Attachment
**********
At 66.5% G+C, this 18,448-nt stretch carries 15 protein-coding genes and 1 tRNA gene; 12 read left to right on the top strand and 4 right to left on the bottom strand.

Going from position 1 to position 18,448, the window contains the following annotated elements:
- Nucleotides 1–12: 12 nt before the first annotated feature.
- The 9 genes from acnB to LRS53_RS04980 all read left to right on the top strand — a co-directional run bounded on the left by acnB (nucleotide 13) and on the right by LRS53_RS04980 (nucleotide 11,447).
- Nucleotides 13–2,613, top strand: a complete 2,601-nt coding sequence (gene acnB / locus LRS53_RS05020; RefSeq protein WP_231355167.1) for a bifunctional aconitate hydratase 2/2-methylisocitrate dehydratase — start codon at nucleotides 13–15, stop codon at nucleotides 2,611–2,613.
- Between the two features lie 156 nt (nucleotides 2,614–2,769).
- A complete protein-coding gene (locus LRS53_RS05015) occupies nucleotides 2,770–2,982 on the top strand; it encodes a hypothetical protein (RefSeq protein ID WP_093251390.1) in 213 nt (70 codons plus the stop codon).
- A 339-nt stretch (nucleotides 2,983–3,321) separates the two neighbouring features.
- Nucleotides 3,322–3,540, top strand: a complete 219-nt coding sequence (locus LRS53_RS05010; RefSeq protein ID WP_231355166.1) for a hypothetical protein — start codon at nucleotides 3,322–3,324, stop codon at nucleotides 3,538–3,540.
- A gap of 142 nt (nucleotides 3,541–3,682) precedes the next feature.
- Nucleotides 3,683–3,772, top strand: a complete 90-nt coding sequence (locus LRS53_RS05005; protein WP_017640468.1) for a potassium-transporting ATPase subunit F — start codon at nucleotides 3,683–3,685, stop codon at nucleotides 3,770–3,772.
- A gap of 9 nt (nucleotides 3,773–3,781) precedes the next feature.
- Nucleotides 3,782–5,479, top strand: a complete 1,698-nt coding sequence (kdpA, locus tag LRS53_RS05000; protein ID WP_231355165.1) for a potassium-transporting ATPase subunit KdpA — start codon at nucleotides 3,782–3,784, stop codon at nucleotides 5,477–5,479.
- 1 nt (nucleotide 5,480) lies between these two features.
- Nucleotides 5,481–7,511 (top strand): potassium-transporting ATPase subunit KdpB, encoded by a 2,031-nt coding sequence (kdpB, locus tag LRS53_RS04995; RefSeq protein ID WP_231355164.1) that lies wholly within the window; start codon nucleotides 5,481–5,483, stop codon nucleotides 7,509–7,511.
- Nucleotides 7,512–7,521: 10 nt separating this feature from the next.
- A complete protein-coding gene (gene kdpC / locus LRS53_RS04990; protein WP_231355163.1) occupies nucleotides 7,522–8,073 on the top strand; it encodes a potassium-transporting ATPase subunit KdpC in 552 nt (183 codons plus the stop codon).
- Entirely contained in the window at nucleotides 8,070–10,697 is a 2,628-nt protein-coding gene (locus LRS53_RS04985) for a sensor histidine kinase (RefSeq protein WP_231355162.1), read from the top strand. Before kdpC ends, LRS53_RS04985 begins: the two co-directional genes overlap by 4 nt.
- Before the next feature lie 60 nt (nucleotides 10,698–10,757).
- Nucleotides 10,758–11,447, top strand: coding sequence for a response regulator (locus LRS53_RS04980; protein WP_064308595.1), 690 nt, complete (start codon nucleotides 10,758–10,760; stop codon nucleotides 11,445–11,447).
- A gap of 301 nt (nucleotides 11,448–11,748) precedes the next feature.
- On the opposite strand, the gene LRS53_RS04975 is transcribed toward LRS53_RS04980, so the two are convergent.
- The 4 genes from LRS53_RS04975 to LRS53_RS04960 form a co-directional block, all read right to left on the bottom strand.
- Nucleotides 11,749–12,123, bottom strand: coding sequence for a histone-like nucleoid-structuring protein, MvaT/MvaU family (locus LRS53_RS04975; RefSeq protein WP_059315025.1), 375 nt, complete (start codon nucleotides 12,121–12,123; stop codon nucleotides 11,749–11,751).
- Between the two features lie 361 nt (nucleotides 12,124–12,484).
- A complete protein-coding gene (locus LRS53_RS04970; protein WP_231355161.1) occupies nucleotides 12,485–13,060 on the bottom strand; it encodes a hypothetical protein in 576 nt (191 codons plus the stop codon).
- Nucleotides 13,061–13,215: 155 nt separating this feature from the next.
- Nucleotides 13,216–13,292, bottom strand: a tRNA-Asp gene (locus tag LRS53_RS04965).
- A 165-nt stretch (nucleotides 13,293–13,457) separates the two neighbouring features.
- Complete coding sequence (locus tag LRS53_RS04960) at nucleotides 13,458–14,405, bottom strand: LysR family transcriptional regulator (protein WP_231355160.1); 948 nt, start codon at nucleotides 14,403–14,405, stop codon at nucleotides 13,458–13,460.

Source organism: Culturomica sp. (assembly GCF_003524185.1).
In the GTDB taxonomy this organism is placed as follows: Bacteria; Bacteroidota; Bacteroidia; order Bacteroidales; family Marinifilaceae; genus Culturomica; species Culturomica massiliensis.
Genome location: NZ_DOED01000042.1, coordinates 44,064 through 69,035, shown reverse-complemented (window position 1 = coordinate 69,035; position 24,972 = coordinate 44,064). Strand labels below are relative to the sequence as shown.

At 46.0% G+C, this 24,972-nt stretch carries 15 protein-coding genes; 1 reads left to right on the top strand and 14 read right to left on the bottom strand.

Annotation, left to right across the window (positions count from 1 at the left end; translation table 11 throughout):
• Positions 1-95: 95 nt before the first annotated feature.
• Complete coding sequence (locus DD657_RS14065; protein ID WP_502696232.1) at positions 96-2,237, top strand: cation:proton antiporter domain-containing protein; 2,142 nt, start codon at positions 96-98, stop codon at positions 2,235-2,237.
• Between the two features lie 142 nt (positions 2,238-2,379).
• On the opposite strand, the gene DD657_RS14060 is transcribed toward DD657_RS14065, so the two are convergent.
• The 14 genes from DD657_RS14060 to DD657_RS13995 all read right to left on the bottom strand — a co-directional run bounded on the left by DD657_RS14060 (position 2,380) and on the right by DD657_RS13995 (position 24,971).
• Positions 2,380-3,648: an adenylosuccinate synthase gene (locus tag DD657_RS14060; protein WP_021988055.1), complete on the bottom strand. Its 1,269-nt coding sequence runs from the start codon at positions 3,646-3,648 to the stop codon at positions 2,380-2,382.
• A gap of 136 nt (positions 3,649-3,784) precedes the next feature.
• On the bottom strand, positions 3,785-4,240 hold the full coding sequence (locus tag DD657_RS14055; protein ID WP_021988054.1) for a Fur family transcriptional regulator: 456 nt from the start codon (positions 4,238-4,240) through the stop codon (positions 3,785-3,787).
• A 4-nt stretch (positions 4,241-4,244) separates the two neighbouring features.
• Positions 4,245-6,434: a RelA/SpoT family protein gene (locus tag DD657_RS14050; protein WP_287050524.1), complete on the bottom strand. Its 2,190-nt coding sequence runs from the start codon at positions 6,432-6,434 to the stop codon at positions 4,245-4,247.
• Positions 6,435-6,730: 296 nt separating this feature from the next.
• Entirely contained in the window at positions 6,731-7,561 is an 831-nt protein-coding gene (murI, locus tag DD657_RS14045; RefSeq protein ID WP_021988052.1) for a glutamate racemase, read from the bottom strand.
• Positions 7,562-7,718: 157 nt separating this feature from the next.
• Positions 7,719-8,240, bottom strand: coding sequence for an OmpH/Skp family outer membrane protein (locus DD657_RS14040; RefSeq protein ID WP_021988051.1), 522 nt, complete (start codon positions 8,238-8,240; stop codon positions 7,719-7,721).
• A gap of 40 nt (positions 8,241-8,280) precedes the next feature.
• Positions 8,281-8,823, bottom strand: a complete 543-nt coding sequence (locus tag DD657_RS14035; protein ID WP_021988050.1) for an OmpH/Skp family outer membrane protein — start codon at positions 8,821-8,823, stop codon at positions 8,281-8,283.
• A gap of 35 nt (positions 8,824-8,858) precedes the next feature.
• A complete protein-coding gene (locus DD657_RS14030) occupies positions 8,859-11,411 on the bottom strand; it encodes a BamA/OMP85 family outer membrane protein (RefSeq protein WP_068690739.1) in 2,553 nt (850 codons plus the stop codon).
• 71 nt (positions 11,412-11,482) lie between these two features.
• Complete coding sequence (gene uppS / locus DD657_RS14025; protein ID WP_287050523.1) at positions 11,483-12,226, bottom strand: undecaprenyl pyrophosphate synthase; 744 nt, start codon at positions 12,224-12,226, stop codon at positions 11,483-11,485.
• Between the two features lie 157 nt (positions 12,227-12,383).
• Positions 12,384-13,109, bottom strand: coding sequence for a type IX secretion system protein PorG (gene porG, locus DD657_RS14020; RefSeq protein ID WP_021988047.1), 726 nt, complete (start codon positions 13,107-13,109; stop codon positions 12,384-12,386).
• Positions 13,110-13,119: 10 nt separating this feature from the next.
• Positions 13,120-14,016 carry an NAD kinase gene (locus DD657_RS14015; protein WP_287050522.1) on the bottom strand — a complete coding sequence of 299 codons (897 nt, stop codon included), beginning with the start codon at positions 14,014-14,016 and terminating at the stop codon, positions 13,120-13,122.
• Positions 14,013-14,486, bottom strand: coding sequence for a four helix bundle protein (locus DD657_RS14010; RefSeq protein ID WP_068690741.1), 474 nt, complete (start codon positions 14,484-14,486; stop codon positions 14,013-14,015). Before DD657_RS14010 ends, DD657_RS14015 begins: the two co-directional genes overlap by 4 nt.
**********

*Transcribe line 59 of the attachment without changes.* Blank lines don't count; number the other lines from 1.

• Positions 13,120-14,016 carry an NAD kinase gene (locus DD657_RS14015; protein WP_287050522.1) on the bottom strand — a complete coding sequence of 299 codons (897 nt, stop codon included), beginning with the start codon at positions 14,014-14,016 and terminating at the stop codon, positions 13,120-13,122.